Lee Ann Odom
wondering if your system has residency programs? or proximity to an established one who would be willing to expand. We have the same struggles. We train over 1000 residents, and no psychiatry program…. how could this be possible??? we’re working on starting a program. We have significant recruiting to do, but believe with the vision we’ve mapped out we will be able to recruit to an academic program versus just recruiting for clinical manpower.
Our 8 hospital system has experienced this. Each hospital had it’s own president and CMO. Although our incentives were 60% system and 40% site, it still didn’t break down the barriers.
In February we had a massive reorg. 8 presidents were reduced to 4, so presidents have multi site responsibility. A president of ambulatory was added to develop new “big box” sites that would not be tied to any of the existing silos (so planning would be objective based on strategy of system, not a particular site) and a president of “shared services” for clinical services was added, so that one person has the responsibility, authority and accountability to drive service line strategy (that happens to be my new role…. I was previously a single site hospital president). The change in behavior in the past two months has been remarkable.
I am unclear if these three hospitals are the only hospitals in the region, or these three are same system/affiliated but there are still other competitors in the region. I think approach may be different if only 3 serving entire region.
Generally, I believe not every hospital can be everything to everyone, and neurosurgery infrastructure expensive to build and duplicate. Need to understand root cause of departures and see if they are system issues, process issues, or person specific.
Since I am from the area and know the market, I’ve been pondering this. Clearly, a great place…. that I have never heard of. You mention stakeholders being both patients and staff, but seems like that stakeholder group needs to get broader to penetrate the market as a place of choice. How are key payors involved? how about employers to work with payors to drive patients to it (narrow network? utilization incentives? etc).
Sometimes when we want to pilot programs that we have little experience in or are concerned that there may be controversy (in provider community), we start with our own employees in our health plan/narrow network. Usually by demonstrating results in that population, we have enough momentum and buy in to then expand.
This was very interesting to me. thinking about the first question you ask (about strategy), after pondering that, I think maybe it’s more about culture. Our organization is largely about data and consistent quality tracking and reporting (in an 8 hospital system). Ultimately, the site presidents are the accountable parties for quality performance. So, those operational leaders develop the plan to fund IT (with the Chief Quality officer at the table). The culture is one that believes IT is a key element to drive outcomes (versus a nice thing to have).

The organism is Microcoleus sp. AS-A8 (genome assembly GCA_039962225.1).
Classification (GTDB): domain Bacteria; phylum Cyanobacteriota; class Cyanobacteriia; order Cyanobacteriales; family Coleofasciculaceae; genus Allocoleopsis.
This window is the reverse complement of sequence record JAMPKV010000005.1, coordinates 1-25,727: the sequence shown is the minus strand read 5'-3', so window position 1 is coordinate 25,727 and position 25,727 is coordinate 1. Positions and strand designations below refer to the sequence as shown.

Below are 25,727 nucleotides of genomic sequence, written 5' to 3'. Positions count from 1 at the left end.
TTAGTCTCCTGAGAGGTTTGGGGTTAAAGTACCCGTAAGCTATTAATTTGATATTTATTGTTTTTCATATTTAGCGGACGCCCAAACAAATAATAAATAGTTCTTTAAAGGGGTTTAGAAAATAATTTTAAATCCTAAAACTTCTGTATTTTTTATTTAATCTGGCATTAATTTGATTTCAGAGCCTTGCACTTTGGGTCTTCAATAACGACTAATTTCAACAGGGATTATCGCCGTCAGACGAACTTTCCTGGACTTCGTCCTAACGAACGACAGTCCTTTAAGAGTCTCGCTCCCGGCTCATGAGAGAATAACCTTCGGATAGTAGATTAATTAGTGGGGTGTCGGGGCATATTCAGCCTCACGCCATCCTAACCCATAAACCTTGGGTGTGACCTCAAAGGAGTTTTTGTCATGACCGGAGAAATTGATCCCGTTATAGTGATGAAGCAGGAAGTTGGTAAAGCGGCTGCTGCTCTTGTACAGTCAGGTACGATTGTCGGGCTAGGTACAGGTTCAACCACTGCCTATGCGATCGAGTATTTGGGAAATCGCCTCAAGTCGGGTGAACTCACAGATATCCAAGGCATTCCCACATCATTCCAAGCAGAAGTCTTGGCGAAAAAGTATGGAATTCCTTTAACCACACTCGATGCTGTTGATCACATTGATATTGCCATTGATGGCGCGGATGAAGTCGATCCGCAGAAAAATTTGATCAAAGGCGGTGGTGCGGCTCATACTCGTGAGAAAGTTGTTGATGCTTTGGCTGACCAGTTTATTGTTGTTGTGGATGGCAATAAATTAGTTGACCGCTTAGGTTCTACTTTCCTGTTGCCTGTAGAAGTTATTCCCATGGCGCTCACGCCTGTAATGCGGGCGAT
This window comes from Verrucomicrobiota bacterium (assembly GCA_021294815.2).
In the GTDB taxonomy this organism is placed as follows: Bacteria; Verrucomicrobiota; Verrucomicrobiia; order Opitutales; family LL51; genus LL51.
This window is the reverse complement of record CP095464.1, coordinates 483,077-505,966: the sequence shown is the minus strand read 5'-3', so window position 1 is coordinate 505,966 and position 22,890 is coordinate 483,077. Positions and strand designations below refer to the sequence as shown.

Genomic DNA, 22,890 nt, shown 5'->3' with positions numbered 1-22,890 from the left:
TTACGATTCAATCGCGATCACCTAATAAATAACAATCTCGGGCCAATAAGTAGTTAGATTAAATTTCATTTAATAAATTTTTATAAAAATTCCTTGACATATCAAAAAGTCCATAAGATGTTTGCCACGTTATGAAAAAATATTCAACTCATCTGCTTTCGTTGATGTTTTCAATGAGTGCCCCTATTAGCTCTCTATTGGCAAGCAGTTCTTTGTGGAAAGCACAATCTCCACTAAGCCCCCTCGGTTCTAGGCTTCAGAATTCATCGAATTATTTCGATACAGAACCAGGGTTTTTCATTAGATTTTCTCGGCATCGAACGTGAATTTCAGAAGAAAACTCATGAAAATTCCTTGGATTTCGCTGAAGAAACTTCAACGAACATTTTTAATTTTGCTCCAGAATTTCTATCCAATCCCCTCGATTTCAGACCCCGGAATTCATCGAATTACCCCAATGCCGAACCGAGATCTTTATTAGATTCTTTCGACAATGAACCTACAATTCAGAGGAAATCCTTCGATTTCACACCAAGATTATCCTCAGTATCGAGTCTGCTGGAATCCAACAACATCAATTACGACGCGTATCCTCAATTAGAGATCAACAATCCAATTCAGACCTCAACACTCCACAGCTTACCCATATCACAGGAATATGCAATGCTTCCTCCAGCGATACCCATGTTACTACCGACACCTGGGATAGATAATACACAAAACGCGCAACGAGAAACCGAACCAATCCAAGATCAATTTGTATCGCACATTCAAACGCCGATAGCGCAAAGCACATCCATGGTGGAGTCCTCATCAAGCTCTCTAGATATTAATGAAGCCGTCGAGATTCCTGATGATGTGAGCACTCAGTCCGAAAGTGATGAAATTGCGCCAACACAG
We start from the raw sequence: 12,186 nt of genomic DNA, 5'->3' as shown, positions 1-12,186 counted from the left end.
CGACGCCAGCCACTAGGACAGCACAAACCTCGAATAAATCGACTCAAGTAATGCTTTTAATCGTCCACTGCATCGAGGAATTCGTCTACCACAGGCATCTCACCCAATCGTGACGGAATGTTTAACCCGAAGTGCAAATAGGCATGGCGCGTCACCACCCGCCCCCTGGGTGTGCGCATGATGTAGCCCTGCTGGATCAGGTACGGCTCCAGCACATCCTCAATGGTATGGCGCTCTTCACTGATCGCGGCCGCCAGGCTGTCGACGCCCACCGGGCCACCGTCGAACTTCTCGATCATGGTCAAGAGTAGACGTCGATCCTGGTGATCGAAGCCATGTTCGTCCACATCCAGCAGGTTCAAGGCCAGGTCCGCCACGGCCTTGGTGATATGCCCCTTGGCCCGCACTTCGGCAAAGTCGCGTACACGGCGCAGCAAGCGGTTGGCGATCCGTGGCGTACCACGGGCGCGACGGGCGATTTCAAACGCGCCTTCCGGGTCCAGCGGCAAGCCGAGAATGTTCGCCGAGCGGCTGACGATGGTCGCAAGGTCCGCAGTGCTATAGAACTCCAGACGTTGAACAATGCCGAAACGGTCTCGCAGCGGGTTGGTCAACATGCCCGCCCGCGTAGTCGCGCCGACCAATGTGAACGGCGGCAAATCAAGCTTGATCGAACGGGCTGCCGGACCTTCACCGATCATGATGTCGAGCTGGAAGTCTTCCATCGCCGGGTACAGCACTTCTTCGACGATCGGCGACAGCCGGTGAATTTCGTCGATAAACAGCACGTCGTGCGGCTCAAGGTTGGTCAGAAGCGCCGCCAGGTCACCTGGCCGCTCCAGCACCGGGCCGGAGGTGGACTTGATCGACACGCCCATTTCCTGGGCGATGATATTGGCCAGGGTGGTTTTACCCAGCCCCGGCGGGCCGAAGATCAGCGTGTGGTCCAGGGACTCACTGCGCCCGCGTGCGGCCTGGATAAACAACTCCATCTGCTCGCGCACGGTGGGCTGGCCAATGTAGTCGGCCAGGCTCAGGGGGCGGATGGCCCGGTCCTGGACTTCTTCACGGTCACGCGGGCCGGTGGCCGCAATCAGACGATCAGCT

this is a tough one…. not being familiar with health care outside of the United States, so maybe this is a silly suggestion. But, when we’ve had strategic challenges and needed additional support, we’ve had great success leveraging philanthropy. Disney09
Front line team members should have decision making contribution to work flow and process improvement. I also believe that decision making about staffing/FTEs, etc should be pushed down to the lowest possible level, but with any authority comes accountability. it seems like maybe there wasn’t clear expectations around productively, etc. and associated accountability.
Situation does not seem to have an immediate resolution. I think the proven tactics of unblinding outcome data to drive behavior (and outcomes) as well as aligning incentives (pay for quality outcomes) could be work if you could get leadership buy in (like maybe from a chief quality officer). you have to be concerned about your own wellness as you decide if you’re able to stay in your current role.
Our organization initially experienced what you described above (two camps that run parallel, but not together). The functional success was dependent on how well the two people in the dyad got along. It was difficult to understand who really had authority and who was ultimately accountable. Each hospital had a president who reported to the system COO and also had a CMO who reported to the system CMO. That model created two distinctively separate teams. After our new (new to the organization in 2015) came, he changed the reporting structure. There is one accountable person for the performance of the hospital, and that’s the site president. The CMO reports to the president. (note, some of the hospital presidents are physicians. model is not about physician versus non-physician). Although the change initially controversial, it has been very successful for driving overall performance.
Seems like all/most responses suggest a blended or multi dimension model, which is what I would recommend. Threshold for wRVUs is important, but quality and patient satisfaction components also important.
Most of the responses don’t really address the physician satisfaction piece or how preventing burnout links to physician incentive model. Some wellness programs give incentives for participation (like increase CME support, etc).
Thank you very much – the telemedicine for teaching is great!. Also, great point about timing of providers entering scripts.